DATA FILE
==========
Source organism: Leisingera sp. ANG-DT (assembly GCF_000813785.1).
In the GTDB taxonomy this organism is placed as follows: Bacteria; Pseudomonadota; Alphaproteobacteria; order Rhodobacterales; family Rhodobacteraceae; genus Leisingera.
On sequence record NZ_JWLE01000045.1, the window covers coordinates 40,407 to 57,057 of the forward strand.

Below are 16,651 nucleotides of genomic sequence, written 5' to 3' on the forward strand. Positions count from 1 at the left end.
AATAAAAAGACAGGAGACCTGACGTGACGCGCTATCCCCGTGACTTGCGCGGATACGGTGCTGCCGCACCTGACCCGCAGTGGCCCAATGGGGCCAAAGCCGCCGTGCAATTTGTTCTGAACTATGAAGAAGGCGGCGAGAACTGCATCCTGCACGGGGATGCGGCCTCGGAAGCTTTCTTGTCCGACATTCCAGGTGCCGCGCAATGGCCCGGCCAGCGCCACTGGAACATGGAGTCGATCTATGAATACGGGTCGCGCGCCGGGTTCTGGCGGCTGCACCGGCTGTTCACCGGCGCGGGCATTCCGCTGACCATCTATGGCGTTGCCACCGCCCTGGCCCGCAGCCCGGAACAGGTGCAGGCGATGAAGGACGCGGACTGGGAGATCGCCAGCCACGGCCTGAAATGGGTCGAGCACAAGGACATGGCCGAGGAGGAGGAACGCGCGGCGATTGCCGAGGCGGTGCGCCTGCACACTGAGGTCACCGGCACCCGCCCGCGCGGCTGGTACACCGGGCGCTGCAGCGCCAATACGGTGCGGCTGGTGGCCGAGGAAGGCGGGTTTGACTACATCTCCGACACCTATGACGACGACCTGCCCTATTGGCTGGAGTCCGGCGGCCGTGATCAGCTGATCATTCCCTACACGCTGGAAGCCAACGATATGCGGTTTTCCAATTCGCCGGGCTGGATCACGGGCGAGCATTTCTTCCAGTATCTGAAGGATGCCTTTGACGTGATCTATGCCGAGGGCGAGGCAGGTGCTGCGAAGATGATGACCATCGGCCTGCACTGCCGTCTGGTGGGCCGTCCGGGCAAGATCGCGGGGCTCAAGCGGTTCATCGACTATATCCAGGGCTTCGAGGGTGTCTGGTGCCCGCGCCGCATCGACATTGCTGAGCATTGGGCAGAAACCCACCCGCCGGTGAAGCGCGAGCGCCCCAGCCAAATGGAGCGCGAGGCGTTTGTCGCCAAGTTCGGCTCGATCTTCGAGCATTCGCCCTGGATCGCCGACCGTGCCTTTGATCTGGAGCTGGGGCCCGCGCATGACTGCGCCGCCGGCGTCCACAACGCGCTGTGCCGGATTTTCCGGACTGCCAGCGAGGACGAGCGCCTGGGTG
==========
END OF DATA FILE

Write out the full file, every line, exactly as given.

Source organism: Leisingera sp. ANG-DT (assembly GCF_000813785.1).
In the GTDB taxonomy this organism is placed as follows: Bacteria; Pseudomonadota; Alphaproteobacteria; order Rhodobacterales; family Rhodobacteraceae; genus Leisingera.
On sequence record NZ_JWLE01000045.1, the window covers coordinates 40,407 to 57,057 of the forward strand.

Below are 16,651 nucleotides of genomic sequence, written 5' to 3' on the forward strand. Positions count from 1 at the left end.
AATAAAAAGACAGGAGACCTGACGTGACGCGCTATCCCCGTGACTTGCGCGGATACGGTGCTGCCGCACCTGACCCGCAGTGGCCCAATGGGGCCAAAGCCGCCGTGCAATTTGTTCTGAACTATGAAGAAGGCGGCGAGAACTGCATCCTGCACGGGGATGCGGCCTCGGAAGCTTTCTTGTCCGACATTCCAGGTGCCGCGCAATGGCCCGGCCAGCGCCACTGGAACATGGAGTCGATCTATGAATACGGGTCGCGCGCCGGGTTCTGGCGGCTGCACCGGCTGTTCACCGGCGCGGGCATTCCGCTGACCATCTATGGCGTTGCCACCGCCCTGGCCCGCAGCCCGGAACAGGTGCAGGCGATGAAGGACGCGGACTGGGAGATCGCCAGCCACGGCCTGAAATGGGTCGAGCACAAGGACATGGCCGAGGAGGAGGAACGCGCGGCGATTGCCGAGGCGGTGCGCCTGCACACTGAGGTCACCGGCACCCGCCCGCGCGGCTGGTACACCGGGCGCTGCAGCGCCAATACGGTGCGGCTGGTGGCCGAGGAAGGCGGGTTTGACTACATCTCCGACACCTATGACGACGACCTGCCCTATTGGCTGGAGTCCGGCGGCCGTGATCAGCTGATCATTCCCTACACGCTGGAAGCCAACGATATGCGGTTTTCCAATTCGCCGGGCTGGATCACGGGCGAGCATTTCTTCCAGTATCTGAAGGATGCCTTTGACGTGATCTATGCCGAGGGCGAGGCAGGTGCTGCGAAGATGATGACCATCGGCCTGCACTGCCGTCTGGTGGGCCGTCCGGGCAAGATCGCGGGGCTCAAGCGGTTCATCGACTATATCCAGGGCTTCGAGGGTGTCTGGTGCCCGCGCCGCATCGACATTGCTGAGCATTGGGCAGAAACCCACCCGCCGGTGAAGCGCGAGCGCCCCAGCCAAATGGAGCGCGAGGCGTTTGTCGCCAAGTTCGGCTCGATCTTCGAGCATTCGCCCTGGATCGCCGACCGTGCCTTTGATCTGGAGCTGGGGCCCGCGCATGACTGCGCCGCCGGCGTCCACAACGCGCTGTGCCGGATTTTCCGGACTGCCAGCGAGGACGAGCGCCTGGGTG